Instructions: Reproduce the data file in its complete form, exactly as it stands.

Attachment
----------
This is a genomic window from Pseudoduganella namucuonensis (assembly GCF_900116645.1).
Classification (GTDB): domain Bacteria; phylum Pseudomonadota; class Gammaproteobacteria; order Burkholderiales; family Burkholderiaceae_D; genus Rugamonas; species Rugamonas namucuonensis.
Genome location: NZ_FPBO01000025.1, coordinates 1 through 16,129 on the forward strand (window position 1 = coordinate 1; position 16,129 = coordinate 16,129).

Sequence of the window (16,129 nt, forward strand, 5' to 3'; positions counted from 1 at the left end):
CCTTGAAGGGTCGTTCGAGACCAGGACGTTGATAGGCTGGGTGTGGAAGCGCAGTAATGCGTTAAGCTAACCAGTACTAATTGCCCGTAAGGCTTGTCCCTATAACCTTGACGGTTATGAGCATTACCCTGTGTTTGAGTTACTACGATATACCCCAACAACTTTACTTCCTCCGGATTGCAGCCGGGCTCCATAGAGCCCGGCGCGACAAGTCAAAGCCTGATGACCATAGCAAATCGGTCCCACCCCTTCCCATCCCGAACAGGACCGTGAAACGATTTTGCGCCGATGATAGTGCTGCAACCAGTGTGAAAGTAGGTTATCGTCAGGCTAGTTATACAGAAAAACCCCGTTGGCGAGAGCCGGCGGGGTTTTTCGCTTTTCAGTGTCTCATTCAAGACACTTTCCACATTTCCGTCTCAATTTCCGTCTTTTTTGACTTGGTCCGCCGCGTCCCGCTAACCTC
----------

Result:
This is a genomic window from Pseudoduganella namucuonensis (assembly GCF_900116645.1).
Classification (GTDB): domain Bacteria; phylum Pseudomonadota; class Gammaproteobacteria; order Burkholderiales; family Burkholderiaceae_D; genus Rugamonas; species Rugamonas namucuonensis.
Genome location: NZ_FPBO01000025.1, coordinates 1 through 16,129 on the forward strand (window position 1 = coordinate 1; position 16,129 = coordinate 16,129).

Sequence of the window (16,129 nt, forward strand, 5' to 3'; positions counted from 1 at the left end):
CCTTGAAGGGTCGTTCGAGACCAGGACGTTGATAGGCTGGGTGTGGAAGCGCAGTAATGCGTTAAGCTAACCAGTACTAATTGCCCGTAAGGCTTGTCCCTATAACCTTGACGGTTATGAGCATTACCCTGTGTTTGAGTTACTACGATATACCCCAACAACTTTACTTCCTCCGGATTGCAGCCGGGCTCCATAGAGCCCGGCGCGACAAGTCAAAGCCTGATGACCATAGCAAATCGGTCCCACCCCTTCCCATCCCGAACAGGACCGTGAAACGATTTTGCGCCGATGATAGTGCTGCAACCAGTGTGAAAGTAGGTTATCGTCAGGCTAGTTATACAGAAAAACCCCGTTGGCGAGAGCCGGCGGGGTTTTTCGCTTTTCAGTGTCTCATTCAAGACACTTTCCACATTTCCGTCTCAATTTCCGTCTTTTTTGACTTGGTCCGCCGCGTCCCGCTAACCTC